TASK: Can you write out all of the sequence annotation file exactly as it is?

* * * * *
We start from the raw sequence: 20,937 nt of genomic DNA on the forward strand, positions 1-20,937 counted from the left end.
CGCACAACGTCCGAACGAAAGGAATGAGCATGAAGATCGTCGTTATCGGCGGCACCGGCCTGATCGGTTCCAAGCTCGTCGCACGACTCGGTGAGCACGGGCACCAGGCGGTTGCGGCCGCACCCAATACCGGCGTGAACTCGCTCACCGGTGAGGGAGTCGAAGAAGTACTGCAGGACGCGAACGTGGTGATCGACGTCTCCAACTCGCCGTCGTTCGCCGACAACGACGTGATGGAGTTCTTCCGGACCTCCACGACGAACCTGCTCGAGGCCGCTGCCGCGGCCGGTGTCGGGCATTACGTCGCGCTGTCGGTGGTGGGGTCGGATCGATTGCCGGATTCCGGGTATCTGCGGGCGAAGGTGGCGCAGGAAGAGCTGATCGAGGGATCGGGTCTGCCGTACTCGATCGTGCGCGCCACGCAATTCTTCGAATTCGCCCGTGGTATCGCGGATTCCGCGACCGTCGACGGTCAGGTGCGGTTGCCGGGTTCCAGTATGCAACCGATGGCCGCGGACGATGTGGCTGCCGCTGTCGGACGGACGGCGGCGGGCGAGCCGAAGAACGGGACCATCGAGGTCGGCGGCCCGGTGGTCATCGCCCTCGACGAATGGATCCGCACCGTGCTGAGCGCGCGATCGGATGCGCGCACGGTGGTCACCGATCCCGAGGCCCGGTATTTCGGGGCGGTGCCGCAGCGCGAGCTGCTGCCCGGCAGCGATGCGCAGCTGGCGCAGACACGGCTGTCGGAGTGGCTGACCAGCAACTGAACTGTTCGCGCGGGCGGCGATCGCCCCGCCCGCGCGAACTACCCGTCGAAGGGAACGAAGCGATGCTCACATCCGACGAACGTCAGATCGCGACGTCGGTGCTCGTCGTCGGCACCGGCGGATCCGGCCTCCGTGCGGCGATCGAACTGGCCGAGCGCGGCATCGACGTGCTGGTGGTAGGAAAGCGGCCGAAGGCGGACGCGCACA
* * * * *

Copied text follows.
We start from the raw sequence: 20,937 nt of genomic DNA on the forward strand, positions 1-20,937 counted from the left end.
CGCACAACGTCCGAACGAAAGGAATGAGCATGAAGATCGTCGTTATCGGCGGCACCGGCCTGATCGGTTCCAAGCTCGTCGCACGACTCGGTGAGCACGGGCACCAGGCGGTTGCGGCCGCACCCAATACCGGCGTGAACTCGCTCACCGGTGAGGGAGTCGAAGAAGTACTGCAGGACGCGAACGTGGTGATCGACGTCTCCAACTCGCCGTCGTTCGCCGACAACGACGTGATGGAGTTCTTCCGGACCTCCACGACGAACCTGCTCGAGGCCGCTGCCGCGGCCGGTGTCGGGCATTACGTCGCGCTGTCGGTGGTGGGGTCGGATCGATTGCCGGATTCCGGGTATCTGCGGGCGAAGGTGGCGCAGGAAGAGCTGATCGAGGGATCGGGTCTGCCGTACTCGATCGTGCGCGCCACGCAATTCTTCGAATTCGCCCGTGGTATCGCGGATTCCGCGACCGTCGACGGTCAGGTGCGGTTGCCGGGTTCCAGTATGCAACCGATGGCCGCGGACGATGTGGCTGCCGCTGTCGGACGGACGGCGGCGGGCGAGCCGAAGAACGGGACCATCGAGGTCGGCGGCCCGGTGGTCATCGCCCTCGACGAATGGATCCGCACCGTGCTGAGCGCGCGATCGGATGCGCGCACGGTGGTCACCGATCCCGAGGCCCGGTATTTCGGGGCGGTGCCGCAGCGCGAGCTGCTGCCCGGCAGCGATGCGCAGCTGGCGCAGACACGGCTGTCGGAGTGGCTGACCAGCAACTGAACTGTTCGCGCGGGCGGCGATCGCCCCGCCCGCGCGAACTACCCGTCGAAGGGAACGAAGCGATGCTCACATCCGACGAACGTCAGATCGCGACGTCGGTGCTCGTCGTCGGCACCGGCGGATCCGGCCTCCGTGCGGCGATCGAACTGGCCGAGCGCGGCATCGACGTGCTGGTGGTAGGAAAGCGGCCGAAGGCGGACGCGCACA